What are your thoughts on panpsychism?

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• Have you ever run across the quote from Noam Chomsky saying that there is no mind-body problem because there is no longer any definite conception of body?

No, I haven’t. That sounds as if it could be a defensive statement that he might make if his linguistics theory is criticized as causing serious problems for solving the mind body problem.

Incidently, I am not a fan of Chomsky’s linguistics.

What are your thoughts on panpsychism?

I have no need for that hypothesis.

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• The mind-body problem can be posed sensibly only insofar as we have a definite conception of body. If we have no such definite and fixed conception, we cannot ask whether some phenomena fall beyond its range. The Cartesians offered a fairly definite conception of body in terms of their contact mechanics, which in many respects reflects commonsense understanding. Therefore they could sensibly formulate the mind-body problem…

[However] the Cartesian concept of body was refuted by seventeenth-century physics, particularly in the work of Isaac Newton, which laid the foundations for modern science. Newton demonstrated that the motions of the heavenly bodies could not be explained by the principles of Descartes’s contact mechanics, so that the Cartesian concept of body must be abandoned.

There is no longer any definite conception of body. Rather, the material world is whatever we discover it to be, with whatever properties it must be assumed to have for the purposes of explanatory theory. Any intelligible theory that offers genuine explanations and that can be assimilated to the core notions of physics becomes part of the theory of the material world, part of our account of body. If we have such a theory in some domain, we seek to assimilate it to the core notions of physics, perhaps modifying these notions as we carry out this enterprise.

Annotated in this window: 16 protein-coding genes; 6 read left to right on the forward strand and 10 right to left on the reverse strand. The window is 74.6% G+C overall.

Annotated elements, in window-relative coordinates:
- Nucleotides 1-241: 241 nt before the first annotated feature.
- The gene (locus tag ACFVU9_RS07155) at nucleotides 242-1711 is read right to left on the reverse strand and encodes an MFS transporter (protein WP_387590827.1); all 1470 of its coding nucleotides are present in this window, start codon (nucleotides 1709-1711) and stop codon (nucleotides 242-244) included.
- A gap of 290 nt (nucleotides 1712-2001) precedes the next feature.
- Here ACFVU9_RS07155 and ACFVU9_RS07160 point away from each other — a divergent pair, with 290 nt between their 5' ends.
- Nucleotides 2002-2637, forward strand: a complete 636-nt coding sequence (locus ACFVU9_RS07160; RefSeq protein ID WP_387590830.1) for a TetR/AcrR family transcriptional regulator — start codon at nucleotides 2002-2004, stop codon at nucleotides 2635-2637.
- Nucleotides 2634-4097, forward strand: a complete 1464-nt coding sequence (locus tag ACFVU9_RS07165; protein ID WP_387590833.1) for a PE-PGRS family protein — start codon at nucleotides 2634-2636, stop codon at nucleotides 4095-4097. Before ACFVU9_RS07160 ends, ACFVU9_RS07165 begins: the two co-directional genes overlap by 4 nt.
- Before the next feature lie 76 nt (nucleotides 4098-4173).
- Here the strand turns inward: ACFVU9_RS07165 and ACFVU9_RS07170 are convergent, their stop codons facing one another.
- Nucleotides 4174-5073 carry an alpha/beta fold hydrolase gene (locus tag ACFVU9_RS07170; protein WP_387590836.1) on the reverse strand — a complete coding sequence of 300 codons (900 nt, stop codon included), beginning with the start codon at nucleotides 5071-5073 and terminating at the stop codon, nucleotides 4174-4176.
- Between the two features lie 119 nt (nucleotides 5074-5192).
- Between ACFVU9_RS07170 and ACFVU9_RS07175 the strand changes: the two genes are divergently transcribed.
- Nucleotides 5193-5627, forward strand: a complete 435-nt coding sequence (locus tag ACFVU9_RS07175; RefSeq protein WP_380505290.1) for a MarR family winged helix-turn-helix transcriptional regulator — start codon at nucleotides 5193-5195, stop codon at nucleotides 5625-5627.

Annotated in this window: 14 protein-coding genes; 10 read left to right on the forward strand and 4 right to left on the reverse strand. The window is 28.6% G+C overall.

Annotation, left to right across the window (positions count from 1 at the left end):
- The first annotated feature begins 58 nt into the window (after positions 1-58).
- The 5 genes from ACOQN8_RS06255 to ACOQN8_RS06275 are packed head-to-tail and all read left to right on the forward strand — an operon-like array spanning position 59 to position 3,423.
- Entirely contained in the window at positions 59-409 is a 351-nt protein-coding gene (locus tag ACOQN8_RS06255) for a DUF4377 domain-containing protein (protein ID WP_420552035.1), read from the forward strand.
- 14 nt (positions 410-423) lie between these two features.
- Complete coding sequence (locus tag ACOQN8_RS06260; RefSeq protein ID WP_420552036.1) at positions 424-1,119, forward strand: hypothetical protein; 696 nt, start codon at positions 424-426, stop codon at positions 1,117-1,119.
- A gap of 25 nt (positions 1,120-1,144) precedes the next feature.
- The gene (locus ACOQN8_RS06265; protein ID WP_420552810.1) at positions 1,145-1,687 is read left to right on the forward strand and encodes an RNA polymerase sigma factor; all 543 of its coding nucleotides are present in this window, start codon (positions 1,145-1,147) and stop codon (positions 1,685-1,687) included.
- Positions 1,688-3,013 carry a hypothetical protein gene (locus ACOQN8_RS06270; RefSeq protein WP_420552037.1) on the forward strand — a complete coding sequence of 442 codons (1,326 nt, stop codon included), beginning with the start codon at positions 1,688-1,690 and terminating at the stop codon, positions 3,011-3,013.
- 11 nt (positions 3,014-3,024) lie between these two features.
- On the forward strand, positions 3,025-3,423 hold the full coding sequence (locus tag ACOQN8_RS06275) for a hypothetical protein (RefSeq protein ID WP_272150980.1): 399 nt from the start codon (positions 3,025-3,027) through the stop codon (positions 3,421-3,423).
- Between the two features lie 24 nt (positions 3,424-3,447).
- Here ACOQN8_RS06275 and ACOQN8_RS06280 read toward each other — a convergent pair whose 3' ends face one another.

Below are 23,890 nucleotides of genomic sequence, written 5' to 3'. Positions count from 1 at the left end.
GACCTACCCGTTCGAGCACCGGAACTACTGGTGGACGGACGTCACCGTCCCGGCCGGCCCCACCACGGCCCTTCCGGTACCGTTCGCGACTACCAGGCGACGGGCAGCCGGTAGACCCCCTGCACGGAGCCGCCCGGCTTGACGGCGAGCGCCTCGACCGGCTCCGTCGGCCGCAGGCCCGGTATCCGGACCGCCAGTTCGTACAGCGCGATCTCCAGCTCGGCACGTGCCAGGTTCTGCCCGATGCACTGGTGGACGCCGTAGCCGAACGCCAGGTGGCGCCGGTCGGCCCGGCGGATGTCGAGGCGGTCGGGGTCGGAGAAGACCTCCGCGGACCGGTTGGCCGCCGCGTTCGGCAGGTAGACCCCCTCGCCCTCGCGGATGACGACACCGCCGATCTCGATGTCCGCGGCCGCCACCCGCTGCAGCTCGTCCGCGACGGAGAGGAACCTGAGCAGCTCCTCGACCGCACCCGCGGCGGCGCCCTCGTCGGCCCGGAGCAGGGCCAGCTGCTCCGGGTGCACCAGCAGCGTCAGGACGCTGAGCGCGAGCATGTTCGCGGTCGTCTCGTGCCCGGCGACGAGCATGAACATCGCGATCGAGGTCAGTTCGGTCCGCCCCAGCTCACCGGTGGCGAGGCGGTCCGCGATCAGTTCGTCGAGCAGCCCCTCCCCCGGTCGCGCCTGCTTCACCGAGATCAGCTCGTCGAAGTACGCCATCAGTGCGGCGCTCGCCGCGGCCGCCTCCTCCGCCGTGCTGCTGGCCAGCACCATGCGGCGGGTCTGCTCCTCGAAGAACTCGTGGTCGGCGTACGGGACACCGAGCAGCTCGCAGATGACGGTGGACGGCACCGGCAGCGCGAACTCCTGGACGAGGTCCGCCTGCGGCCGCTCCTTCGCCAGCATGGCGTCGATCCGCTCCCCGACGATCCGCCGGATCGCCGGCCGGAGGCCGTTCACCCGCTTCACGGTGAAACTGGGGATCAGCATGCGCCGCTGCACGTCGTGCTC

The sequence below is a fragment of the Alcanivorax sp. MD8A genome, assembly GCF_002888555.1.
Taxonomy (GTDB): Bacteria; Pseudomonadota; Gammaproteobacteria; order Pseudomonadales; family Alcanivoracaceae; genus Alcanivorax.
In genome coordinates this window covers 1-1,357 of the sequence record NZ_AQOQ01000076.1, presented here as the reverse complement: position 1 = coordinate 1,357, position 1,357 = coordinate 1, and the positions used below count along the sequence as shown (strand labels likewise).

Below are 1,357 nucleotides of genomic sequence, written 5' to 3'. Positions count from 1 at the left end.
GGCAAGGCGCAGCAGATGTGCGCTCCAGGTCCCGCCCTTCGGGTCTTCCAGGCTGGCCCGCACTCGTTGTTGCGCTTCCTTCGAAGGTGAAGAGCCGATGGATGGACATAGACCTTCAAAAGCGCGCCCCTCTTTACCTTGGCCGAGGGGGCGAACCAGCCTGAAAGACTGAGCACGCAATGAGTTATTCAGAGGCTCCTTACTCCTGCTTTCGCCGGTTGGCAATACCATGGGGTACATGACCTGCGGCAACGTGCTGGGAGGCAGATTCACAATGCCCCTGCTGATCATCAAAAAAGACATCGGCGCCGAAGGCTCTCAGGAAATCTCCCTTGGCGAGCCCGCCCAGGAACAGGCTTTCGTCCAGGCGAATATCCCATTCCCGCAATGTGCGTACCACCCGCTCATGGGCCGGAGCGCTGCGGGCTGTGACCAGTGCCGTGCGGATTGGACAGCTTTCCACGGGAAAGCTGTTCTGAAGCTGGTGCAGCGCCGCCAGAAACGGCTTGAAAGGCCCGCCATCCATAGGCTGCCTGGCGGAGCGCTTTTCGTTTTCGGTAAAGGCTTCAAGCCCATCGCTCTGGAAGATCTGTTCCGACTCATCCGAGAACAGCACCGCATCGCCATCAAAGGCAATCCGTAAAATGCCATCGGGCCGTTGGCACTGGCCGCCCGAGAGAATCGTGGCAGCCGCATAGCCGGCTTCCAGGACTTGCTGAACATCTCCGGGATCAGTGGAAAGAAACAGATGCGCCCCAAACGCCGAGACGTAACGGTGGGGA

The mind-body problem can therefore not even be formulated. The problem cannot be solved, because there is no clear way to state it. Unless someone proposes a definite concept of body, we cannot ask whether some phenomena exceed its bounds. (Language and Problems of Knowledge, p. 145)

As to not needing panpsychism, how about neutral monism? If you reject materialism, I’d like to know what your alternative is.

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• Thanks for those Chomsky quotes.

I’m not sure that many people would agree with Chomsky. Those who dismiss the mind-body problem do so because of the evidence connecting the brain to the mind, and the fact that neurons from the brain are able to control actions by the body.

I agree with Chomsky, that we don’t have a clear concept of the body. But we also don’t have a clear concept of the mind.

I had not previously come across neutral monism. In spite of the name for my blog, I am not really a philosopher. I’m a mathematician and computer scientist with interests in questions on cognition. There are many ideas in the philosophical literature that I have not studied.

The real problem with the cognitive science is that it is based on philosophy of mind. And the real problem with philosophy is in its use of logic. By itself, logic is useless. You need to have entities and relations to which you can apply logic. So philosophy assumes those a priori, as part of metaphysics. And it assumes too much. With the use of what I called geometric method (in my geometry posts), you can actually have a way of identifying entities and relations without those metaphysical assumptions.

My rejection of materialism is technical. I reject metaphysics, and materialism is a metaphysical assumption. I suppose you could call my view “evidencism” – go where the evidence takes you. I could use the term “empiricism”, except that philosophy has made such a mess with that.

For studying cognition, we cannot hope to reverse-engineer the brain. It is too complex for that. Instead, I assume that a person is using something like evidencism, and I try to work out the consequences of that assumption. Then I compare the way people behave with what is suggested by those consequences, to see how well my approach fits.